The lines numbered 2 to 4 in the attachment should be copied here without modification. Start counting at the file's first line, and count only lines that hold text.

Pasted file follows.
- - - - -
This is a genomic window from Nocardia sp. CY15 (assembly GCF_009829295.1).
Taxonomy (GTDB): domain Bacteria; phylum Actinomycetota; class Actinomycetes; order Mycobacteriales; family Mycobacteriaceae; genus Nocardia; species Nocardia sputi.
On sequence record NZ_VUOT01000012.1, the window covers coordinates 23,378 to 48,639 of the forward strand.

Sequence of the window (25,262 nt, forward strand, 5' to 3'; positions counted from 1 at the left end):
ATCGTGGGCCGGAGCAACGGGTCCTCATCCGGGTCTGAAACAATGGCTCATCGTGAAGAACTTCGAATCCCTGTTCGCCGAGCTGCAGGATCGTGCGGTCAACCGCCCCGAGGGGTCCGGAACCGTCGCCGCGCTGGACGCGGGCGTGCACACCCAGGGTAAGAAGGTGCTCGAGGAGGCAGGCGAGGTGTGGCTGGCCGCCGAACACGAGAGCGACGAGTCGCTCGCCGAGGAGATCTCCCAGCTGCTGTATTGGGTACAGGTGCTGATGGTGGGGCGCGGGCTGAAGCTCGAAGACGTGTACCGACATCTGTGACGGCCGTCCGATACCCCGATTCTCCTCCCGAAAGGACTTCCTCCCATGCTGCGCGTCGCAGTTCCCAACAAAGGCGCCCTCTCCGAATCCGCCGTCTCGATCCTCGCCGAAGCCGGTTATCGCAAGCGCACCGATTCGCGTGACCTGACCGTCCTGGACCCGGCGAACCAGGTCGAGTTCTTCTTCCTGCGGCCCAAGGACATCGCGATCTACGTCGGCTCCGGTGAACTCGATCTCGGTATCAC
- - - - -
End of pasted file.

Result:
Taxonomy (GTDB): domain Bacteria; phylum Actinomycetota; class Actinomycetes; order Mycobacteriales; family Mycobacteriaceae; genus Nocardia; species Nocardia sputi.
On sequence record NZ_VUOT01000012.1, the window covers coordinates 23,378 to 48,639 of the forward strand.

Sequence of the window (25,262 nt, forward strand, 5' to 3'; positions counted from 1 at the left end):